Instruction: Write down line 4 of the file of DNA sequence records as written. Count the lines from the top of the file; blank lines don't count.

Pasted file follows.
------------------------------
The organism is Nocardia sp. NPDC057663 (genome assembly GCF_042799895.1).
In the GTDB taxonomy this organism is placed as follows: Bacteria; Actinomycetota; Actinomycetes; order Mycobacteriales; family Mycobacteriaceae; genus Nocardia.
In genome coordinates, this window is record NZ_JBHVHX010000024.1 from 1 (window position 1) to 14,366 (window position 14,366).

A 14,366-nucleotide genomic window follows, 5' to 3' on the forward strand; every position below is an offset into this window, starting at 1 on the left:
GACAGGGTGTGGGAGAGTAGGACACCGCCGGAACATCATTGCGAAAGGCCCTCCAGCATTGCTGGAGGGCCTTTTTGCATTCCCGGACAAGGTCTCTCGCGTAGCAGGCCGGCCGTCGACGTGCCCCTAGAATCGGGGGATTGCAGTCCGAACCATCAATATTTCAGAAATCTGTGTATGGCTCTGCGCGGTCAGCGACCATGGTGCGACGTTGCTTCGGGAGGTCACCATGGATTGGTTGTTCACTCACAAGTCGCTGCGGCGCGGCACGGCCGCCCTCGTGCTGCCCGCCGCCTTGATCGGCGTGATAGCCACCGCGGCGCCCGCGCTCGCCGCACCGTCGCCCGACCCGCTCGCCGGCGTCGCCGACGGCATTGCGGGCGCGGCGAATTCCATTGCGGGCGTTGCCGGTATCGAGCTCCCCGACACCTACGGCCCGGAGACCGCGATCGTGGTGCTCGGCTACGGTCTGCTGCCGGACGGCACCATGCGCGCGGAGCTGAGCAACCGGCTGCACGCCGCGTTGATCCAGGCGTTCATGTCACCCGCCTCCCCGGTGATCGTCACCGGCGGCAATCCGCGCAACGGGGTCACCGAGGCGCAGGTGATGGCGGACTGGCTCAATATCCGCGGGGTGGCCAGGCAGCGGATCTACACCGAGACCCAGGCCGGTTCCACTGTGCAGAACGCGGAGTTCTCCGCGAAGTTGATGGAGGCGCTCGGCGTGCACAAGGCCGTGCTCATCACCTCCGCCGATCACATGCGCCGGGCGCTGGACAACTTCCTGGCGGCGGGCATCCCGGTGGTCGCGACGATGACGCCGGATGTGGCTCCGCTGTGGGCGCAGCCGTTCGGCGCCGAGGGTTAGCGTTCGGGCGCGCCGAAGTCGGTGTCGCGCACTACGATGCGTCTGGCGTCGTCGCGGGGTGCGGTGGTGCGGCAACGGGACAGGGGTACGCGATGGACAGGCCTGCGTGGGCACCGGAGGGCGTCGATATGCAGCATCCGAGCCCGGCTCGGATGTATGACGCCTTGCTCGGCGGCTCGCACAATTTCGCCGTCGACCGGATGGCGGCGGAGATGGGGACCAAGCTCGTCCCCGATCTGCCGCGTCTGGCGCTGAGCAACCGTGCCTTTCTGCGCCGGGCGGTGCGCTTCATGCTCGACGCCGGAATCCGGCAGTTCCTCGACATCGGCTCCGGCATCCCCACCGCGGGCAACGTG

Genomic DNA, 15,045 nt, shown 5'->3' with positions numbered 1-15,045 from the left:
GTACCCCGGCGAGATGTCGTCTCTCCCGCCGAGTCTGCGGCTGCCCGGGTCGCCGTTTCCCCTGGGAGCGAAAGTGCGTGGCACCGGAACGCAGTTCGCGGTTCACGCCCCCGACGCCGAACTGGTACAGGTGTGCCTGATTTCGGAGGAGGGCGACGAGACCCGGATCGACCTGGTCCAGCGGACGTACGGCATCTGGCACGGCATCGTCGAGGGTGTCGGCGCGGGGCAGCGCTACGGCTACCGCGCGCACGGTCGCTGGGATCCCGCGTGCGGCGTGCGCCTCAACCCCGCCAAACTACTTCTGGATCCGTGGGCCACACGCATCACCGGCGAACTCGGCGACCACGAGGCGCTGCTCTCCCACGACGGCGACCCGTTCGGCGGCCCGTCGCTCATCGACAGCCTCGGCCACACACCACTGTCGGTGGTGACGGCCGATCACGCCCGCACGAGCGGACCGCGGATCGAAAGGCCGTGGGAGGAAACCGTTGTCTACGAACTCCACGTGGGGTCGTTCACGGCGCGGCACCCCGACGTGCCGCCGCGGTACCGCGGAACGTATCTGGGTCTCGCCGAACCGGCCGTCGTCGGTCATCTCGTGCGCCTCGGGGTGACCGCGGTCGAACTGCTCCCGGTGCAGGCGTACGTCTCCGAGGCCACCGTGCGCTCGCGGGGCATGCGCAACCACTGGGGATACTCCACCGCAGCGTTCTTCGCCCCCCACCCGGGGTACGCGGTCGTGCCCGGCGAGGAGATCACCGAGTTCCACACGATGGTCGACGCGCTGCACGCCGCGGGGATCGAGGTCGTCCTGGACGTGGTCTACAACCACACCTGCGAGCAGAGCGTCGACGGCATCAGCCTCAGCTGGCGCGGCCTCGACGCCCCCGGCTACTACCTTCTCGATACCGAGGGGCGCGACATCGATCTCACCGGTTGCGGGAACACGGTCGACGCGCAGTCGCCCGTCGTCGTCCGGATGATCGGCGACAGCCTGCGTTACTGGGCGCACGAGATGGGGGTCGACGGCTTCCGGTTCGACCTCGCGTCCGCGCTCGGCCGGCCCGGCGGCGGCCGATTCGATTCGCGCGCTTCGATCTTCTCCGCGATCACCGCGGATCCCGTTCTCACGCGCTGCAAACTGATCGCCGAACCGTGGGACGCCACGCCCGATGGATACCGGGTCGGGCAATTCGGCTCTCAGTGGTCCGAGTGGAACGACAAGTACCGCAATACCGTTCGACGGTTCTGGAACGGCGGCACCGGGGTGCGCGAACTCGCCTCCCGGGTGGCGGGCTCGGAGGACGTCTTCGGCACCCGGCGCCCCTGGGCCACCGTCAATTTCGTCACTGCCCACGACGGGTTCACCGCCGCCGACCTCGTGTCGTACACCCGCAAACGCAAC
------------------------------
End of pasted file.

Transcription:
A 14,366-nucleotide genomic window follows, 5' to 3' on the forward strand; every position below is an offset into this window, starting at 1 on the left: